The Fishing Trip
for male chorus and tape
Instrumentation: 12-voice male chorus and computer-generated and processed tape
"The Fishing Trip" for male chorus and tape, is based on an original text concerning an experience with some friends in the mountains of Eastern Washington when a recreational afternoon suddenly took on a more serious tone. While snorkeling in an ice-cold stream, one of the members of the party caught, with his bare hands, a magnificent three-foot salmon. The group then found itself standing in a circle, staring down at the fish and each person cast a vote as to whether the fish should live or die. The man who caught the fish was Tachumseh, named after the American Indian wife of his great grandfather, General Sherman.
The Fishing Trip was commissioned by Chanticleer. The tape part was created at the Center for Computer Research in Music and Acoustics (CCRMA), Stanford University and consists of sounds recorded, processed and synthesized by computer.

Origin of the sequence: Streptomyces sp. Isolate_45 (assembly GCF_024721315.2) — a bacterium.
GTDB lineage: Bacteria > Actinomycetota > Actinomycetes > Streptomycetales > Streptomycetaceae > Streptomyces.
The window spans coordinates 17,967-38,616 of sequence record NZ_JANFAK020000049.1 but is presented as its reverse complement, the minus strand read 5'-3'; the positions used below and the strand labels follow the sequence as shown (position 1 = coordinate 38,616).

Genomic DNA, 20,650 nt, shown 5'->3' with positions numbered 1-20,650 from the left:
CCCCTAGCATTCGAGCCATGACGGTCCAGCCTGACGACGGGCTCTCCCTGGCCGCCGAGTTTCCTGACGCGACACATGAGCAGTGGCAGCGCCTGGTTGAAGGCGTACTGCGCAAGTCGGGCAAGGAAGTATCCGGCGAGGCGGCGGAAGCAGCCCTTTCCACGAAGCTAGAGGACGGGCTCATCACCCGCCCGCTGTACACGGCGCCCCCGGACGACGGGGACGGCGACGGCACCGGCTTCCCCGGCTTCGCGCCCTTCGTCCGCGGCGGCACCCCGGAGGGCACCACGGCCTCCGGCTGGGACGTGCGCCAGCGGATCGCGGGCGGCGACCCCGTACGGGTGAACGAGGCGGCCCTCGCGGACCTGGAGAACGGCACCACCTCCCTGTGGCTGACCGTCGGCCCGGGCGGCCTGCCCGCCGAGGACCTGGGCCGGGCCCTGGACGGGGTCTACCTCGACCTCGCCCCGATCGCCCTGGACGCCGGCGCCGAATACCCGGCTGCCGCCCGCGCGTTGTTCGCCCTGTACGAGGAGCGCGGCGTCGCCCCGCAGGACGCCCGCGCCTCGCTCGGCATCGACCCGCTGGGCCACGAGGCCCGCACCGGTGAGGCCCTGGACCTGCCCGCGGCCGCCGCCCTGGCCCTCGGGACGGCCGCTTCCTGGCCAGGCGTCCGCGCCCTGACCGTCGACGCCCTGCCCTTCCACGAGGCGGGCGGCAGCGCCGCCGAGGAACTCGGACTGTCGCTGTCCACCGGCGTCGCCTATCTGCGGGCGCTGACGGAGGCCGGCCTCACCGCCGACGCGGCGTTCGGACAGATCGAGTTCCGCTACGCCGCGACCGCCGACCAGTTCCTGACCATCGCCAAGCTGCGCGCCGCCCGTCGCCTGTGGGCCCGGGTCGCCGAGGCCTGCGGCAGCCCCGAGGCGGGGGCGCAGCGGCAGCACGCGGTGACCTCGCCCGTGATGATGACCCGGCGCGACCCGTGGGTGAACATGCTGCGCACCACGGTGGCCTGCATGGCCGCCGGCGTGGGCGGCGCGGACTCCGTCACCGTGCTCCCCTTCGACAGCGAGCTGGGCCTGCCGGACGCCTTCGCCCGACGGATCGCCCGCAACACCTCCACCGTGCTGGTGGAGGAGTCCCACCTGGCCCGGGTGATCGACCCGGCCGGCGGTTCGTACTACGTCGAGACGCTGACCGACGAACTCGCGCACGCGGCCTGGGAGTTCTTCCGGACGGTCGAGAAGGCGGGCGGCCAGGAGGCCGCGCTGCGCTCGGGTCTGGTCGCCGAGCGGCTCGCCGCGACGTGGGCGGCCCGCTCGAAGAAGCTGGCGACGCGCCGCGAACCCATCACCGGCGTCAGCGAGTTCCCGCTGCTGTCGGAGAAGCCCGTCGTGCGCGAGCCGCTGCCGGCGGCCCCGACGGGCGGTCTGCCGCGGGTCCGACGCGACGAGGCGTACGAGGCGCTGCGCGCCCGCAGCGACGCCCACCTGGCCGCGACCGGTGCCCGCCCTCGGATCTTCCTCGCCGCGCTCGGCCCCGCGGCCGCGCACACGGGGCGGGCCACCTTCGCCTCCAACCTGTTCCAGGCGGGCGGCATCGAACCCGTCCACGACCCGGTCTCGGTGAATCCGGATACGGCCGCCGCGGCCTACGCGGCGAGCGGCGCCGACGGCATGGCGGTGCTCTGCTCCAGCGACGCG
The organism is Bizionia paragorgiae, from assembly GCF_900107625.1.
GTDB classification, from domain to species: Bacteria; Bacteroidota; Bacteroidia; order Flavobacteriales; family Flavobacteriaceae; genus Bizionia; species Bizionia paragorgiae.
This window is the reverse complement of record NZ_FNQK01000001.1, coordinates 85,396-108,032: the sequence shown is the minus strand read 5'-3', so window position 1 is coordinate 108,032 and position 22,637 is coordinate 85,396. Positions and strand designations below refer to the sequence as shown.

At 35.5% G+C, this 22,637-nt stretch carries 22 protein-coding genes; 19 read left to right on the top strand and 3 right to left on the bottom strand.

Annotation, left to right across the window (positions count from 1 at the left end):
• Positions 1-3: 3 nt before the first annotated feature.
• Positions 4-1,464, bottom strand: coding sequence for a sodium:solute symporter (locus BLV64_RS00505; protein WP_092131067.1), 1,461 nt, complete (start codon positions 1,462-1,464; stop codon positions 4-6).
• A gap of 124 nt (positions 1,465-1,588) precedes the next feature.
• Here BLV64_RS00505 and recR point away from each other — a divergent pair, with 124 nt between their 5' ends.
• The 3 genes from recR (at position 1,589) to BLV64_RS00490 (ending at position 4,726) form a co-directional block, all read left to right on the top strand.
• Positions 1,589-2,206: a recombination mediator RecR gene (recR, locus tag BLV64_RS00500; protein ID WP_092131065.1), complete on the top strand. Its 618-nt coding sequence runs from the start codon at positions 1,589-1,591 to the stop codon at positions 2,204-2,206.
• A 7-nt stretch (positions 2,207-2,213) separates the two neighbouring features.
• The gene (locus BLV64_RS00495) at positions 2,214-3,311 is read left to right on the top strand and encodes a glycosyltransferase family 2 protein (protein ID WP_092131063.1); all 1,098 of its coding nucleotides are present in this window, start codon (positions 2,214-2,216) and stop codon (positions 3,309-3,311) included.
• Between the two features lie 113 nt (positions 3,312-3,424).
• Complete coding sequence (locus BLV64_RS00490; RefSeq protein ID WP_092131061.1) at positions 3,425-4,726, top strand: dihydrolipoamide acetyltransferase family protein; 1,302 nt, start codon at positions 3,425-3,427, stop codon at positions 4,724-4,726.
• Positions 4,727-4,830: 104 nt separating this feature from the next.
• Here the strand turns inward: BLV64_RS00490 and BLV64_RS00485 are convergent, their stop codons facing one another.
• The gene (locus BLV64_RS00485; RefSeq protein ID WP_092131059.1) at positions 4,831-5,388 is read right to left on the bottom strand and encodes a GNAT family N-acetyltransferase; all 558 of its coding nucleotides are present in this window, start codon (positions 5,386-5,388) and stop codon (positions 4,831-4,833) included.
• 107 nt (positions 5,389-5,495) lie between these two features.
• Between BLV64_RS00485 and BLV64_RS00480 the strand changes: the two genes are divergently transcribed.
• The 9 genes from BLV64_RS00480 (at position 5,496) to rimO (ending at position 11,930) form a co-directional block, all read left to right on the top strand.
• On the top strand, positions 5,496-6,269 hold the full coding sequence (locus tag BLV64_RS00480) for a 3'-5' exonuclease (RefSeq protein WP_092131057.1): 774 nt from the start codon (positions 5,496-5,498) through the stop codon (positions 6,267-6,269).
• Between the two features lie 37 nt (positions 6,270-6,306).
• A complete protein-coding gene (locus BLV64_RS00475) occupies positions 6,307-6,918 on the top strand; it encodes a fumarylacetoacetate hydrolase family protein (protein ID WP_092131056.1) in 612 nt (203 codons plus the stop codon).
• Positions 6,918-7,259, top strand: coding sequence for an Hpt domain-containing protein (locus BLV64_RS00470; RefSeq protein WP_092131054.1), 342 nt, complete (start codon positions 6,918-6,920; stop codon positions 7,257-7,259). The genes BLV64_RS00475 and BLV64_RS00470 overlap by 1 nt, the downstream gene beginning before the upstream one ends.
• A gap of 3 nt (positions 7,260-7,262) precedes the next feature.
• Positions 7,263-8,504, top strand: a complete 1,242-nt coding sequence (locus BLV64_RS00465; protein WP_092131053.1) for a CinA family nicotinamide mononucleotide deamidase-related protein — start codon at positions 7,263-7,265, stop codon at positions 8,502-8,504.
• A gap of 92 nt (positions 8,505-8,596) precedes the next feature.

To obtain performance materials contact Terra Non Firma Press
The text, written by the composer, is as follows:
Below the icy river skim, a salmon swam so cool so fine,
with no idea that no more time will ever come to him.
As then Tachumseh, brave and sure, with snorkel nose, with flipper sole
did pry the shadow from a hole and throw him on the shore.
And bone-dry on the thirsty stone, a scream, a spray of mighty tail
and we, in awe, did stare and pale to be so all alone.
To everyone the question came: allow for him to live again
or offer him as meal for men and never dream of blame?
Below the northern summer star, a salmon meal so warm so fine,
and some idea that soon the time will carry us afar.